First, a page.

People can be good or bad regardless of their religion but it is their ordinary morality that makes them good, not their religion. So one should not avoid offending religion. But there’s ample room to criticize it! Theocratic barbarism had given us several backward regimes. Claims that people need religion or that it is beneficial to a state somehow are proven false not just by the examples listed but also by my home country. Slovak Republic is officially a Catholic country, yet it does not cease to suffer from major issues and religion only exasperates them. The legalization of gay marriage would be a one example, the only obstacle to it is so called Christian morality. Blind faith is not a virtue of our society, rather its most dangerous vice. So in summary the Tyždeň´s appeal had some good points and critiques but the overall message was false. Religion should never be our society’s sacred cow.

 

This article deliberately presents only one of the many existing points of views of this contorversial subject. Its content is not necessarily representative of its author's personal opinion. Please have a look at Duel Amical's philosophy.

Religion is never aggressive, but people sometimes are

02/04/2019 - 11:20
Religion might not be beneficial to the State, but it surely is important for culture of society. Religion was and still is a reason for many serious problems but nobody can deny that it brought something beautiful and positive to this world.

The Slovak Republic is located in Central Europe. We belong to a so-called developed society with the rest of the Western world. While Western civilization is developed, it is full of prejudices as well. Religion is and has always been a controversial topic and one has to have an open mind when discussing it. I have thought that economic, scientific and medical development would be connected with an advancement in our understanding and compassion as well. While we are sympathetic towards some religions and cultures, we are still full of prejudices towards others. Religion which is criticised and judged the most nowadays is Islam. The negative connotations which cross our mind when we think of Islam are so strong that they may for example interfere with our choice of a holiday destination.

The rise and fall of the travel destinations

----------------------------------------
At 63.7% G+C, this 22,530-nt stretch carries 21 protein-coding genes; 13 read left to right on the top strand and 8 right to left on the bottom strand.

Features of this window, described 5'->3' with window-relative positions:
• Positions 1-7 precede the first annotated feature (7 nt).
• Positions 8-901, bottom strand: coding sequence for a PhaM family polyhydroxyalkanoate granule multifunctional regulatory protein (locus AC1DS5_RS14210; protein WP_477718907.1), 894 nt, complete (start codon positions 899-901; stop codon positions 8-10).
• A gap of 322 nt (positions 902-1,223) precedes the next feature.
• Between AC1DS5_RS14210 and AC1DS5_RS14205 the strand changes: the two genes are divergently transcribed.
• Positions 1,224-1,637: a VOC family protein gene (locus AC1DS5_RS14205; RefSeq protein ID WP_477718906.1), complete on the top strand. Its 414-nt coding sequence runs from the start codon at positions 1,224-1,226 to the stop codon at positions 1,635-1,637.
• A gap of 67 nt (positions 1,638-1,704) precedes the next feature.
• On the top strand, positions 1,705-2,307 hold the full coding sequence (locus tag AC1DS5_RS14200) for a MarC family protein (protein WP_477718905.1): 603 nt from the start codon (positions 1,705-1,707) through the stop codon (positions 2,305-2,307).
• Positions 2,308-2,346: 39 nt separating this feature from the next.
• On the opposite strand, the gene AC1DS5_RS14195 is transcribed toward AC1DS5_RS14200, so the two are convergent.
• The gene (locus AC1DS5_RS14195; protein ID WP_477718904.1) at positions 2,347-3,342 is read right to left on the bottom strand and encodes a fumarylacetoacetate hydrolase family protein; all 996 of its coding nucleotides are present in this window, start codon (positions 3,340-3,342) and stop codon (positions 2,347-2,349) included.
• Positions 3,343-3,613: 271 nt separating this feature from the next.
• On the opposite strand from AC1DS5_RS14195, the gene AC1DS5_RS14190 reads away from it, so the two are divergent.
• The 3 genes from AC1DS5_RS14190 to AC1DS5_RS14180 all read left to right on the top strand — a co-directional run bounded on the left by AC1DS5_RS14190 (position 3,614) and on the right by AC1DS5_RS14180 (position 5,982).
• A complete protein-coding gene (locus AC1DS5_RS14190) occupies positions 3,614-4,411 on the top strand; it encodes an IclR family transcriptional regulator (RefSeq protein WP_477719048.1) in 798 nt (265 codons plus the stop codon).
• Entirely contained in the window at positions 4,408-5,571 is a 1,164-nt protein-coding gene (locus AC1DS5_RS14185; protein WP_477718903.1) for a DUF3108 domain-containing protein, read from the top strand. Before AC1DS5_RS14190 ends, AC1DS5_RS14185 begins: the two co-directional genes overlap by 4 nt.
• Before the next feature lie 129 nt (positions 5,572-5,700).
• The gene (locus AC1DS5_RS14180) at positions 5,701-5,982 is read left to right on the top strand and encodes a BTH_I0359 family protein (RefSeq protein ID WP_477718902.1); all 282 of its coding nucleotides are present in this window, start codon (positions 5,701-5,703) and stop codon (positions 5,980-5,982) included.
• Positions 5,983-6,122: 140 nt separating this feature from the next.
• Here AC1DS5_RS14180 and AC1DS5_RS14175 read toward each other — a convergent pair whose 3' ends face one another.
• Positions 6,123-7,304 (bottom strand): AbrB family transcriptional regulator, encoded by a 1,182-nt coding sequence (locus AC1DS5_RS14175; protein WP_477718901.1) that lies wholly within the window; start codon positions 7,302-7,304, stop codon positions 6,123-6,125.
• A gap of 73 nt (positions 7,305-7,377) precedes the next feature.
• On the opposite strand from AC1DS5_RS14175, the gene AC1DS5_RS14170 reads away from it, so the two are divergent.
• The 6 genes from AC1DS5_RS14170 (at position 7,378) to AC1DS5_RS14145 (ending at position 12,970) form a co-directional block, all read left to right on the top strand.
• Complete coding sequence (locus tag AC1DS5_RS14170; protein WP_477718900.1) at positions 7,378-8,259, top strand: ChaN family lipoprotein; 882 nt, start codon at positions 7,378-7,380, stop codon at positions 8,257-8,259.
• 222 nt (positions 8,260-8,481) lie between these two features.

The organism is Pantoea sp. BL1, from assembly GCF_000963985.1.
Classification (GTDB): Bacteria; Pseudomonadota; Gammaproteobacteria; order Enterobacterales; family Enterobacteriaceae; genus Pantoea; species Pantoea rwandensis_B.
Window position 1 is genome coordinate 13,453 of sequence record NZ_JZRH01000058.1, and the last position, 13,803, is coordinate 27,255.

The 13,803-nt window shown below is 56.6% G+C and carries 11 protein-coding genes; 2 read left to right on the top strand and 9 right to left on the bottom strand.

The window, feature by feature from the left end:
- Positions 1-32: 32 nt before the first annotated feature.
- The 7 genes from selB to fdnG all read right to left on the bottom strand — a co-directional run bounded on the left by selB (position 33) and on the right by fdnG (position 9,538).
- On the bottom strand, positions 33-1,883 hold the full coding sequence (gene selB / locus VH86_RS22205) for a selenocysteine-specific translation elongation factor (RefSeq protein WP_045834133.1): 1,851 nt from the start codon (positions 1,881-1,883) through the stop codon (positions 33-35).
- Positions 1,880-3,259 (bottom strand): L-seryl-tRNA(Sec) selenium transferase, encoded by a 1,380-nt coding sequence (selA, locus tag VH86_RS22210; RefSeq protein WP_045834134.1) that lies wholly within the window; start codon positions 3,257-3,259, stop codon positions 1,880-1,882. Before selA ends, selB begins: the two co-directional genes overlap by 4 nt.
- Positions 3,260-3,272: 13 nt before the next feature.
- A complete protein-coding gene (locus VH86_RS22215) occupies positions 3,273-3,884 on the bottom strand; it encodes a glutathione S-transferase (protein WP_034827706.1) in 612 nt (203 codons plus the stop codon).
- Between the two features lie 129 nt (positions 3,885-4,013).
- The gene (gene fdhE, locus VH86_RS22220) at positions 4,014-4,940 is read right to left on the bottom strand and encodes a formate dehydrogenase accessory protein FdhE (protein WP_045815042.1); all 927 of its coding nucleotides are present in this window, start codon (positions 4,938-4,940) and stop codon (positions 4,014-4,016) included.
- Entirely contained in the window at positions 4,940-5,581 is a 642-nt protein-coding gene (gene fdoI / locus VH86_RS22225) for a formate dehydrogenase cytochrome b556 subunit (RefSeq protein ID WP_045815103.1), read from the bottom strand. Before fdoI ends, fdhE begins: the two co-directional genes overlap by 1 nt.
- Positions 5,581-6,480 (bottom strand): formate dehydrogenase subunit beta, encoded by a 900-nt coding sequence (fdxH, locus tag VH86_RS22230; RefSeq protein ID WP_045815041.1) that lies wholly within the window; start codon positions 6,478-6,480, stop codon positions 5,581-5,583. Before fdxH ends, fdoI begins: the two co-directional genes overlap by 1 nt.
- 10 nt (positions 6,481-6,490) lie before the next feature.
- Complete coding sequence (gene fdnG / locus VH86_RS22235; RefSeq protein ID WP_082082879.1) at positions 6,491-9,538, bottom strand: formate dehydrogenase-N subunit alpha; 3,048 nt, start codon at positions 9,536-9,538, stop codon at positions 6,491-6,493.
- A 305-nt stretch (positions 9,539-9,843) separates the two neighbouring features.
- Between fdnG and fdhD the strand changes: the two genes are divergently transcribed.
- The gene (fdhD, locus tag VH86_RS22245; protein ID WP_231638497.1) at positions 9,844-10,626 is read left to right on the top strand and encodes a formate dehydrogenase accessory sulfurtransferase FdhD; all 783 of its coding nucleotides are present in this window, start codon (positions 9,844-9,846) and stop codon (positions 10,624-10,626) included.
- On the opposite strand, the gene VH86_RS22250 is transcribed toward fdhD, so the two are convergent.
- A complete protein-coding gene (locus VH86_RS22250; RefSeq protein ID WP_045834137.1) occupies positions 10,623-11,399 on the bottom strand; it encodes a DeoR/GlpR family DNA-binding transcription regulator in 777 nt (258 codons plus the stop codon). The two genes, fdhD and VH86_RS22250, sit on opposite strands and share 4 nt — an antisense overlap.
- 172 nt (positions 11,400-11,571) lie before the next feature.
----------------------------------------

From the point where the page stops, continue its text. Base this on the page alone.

The United Nations World Tourism Organization published quite unexpected (or expected?) results concerning the fastest growing and falling travel destinations. Among the fastest growing travel destinations were small countries such as Iceland (+39%), Moldova (+28.6%), and Georgia (+19%) and Slovakia found its place as well, with an increase of +16.9%. So our former Prime Minister was quite right, when he said that the reason why tourists visit Slovakia is a feeling of safety. It seems like the countries which did not have any terrorist attacks are welcoming more tourists each year. On the other hand, places where tourism has tumbled are Egypt (-42.1%), Turkey (-28.5%) and Belgium (-13.2%). All of these places have experienced some kind of terrorist attack in recent years. From the percentages, it is visible that we do choose our travel destination not for our favourite historical site or because it is close to our heart. The majority of us prefer the feelings of safety.

What we think we know vs. what is really there

Some religions are connected with more aggression than others. While it is right, that people can be good or bad regardless of their religion, the truth is that sometimes religion affects someone so much that it can completely change their character. When you believe deeply in something, all of your rational thinking might go away and you can completely commit to the beliefs of that particular religion. This commitment might be even stronger when you see that your parents and friends take the practices and beliefs of the given religion seriously as well.

So when it comes to criticizing, we should not criticize something that we do not know a lot about. We might think that we have some knowledge about Islam for example, but what is represented in a media is just a tiny fragment of its complexity. What is presented as Islam might not be a core of it at all. Even in other religions such as Christianity or Buddhism there are fanatic believers, whose message represents their religion very aggressively.

In general, all of the world´s religions are peaceful and their main principles are based on love, wisdom, sacrifice and moderation but of course there are some extreme wings. For example those that are hiding behind the term “Islamic” but in fact, their opinions and actions have nothing in common with the real essence of Islamic beliefs. This is supported by the fact that world respected Imams (leaders of worship in a mosque) or other important religious leaders were and still are criticising the aggression which is done in a name of Islam. They agree on the fact that this kind of offensive attacks are far away from the real sermons of their religion.

In conclusion, it is a nonsense to claim that a religion is bad or evil when in fact, people who want to do bad things will always find a way, and more importantly, a reason to do ill. Religious extremists pretend too often that they are doing the will of God, when in fact all they do is incite hate.

 

This article deliberately presents only one of the many existing points of views of this contorversial subject. Its content is not necessarily representative of its author's personal opinion. Please have a look at Duel Amical's philosophy.